Countess Carnarvon, the chatelaine of Highclere Castle, will be giving a talk at the Exchange in Sturminster Newton this month about her latest book, The Earl and The Pharaoh. The Castle is, of course, the location for the ever-popular Downton Abbey TV series, and was the home of the fifth Earl of Carnarvon, famous for the discovery of the tomb of the young Pharaoh, Tutankhamun.
Lady Carnarvon’s book is a biography of the explorer, who died from blood poisoning after being bitten by a mosquito, not long after the opening of King Tut’s tomb. She has been able to write the inside story on the fifth Earl, thanks to the family archive housed in Highclere Castle.
‘No-one’s ever written a book about him,’ she says. ‘It seemed to me so extraordinary. It’s been like a wonderful treasure trail – reading his handwriting in the diaries … I hugely enjoyed putting it all together and building his character, it was absolutely fascinating.
‘I very much hope I got to know the man. He was partly an invalid for much of his life. In 1909 he was in a near-fatal car accident, from which he never really fully recovered. But he also had asthma – and he smoked!
Yet that never stopped him. He truly was not at all well, but he refused to give in to it. He had been working in Egypt before the car accident and it nearly kyboshed his return, but he did make it back. He had really found his passion in Egyptology and archaeology.
‘Above all, his life was marked by many small acts of kindness. Those have stayed with me.
‘For some biographies you have all the pieces of the puzzle and it’s simply a case of constructing the outside edge, then filling in the middle pieces.
With this book, I had the feeling that I had a bag of pieces and had to painstakingly pull them together without knowing what the final picture looked like! I had no box image, no straight edges … it was such a journey of discovery.
‘I often found mis-filed letters, un-dated diaries, intriguing notes … they all added greater meaning, but I had to find where they fitted.’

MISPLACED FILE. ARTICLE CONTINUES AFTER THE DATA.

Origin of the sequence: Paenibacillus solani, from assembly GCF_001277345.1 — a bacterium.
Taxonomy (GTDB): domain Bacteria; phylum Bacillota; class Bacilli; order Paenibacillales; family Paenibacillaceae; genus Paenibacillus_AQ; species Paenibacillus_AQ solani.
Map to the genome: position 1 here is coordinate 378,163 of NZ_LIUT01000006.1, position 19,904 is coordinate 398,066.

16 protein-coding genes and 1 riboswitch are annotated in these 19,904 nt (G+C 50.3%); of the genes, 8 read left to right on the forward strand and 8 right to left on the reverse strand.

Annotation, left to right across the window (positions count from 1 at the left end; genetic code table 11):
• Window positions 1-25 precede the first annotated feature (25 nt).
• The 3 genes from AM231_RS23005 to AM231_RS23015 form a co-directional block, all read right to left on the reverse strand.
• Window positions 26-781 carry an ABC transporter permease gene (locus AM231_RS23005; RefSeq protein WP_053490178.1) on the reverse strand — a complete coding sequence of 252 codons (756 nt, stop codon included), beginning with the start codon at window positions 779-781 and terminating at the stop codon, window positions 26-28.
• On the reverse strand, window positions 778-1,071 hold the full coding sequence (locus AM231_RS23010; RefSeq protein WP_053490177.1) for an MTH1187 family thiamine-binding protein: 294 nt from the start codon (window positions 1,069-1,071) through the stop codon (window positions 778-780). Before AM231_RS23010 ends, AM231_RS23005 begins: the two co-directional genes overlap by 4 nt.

Into the archive
I’m fascinated by the idea of an archive at Highclere. Is there a grand subterranean vault dedicated to these documents?
‘No, there’s an archive room on the top floor, and there’s two muniments rooms on a stone staircase. Then there’s another archive room with more recent archives along another corridor. I’ve recently created a new room, which I love. It’s coloured the yellow of Egyptian sand and sunlight and warmth – NOT like where I am at the moment! In there I‘ve begun to gather together the archive of everything relating to the fifth Earl and Egyptology. It’s really exciting to bring things together in an organised manner instead of wondering which box something might be in, then – having put it back – forgetting where I put it. Which is rather the story of my life!’
So by now, does Lady Carnarvon know the archive extremely well?
‘No! Not at all! I honestly find it mesmerising in its immensity. I will never ever be able to get through it all. Sometimes I feel quite upset as I think I’ve missed something – and I have. Other times I can be excited when I discover something. I can never spend enough time there.
‘Writing a book is an intense experience, and I become totally wrapped up – I’m not good company and probably not a brilliant wife! As I write I’m ONLY reading around the subject, my head is constantly turning round the latest paragraph. As a writer I try and bring people with me; across the Nile in a brightly coloured boat, or getting on a donkey to go to the Valley of the Kings. I’m trying to bring the colour and experience of history, as well as the facts.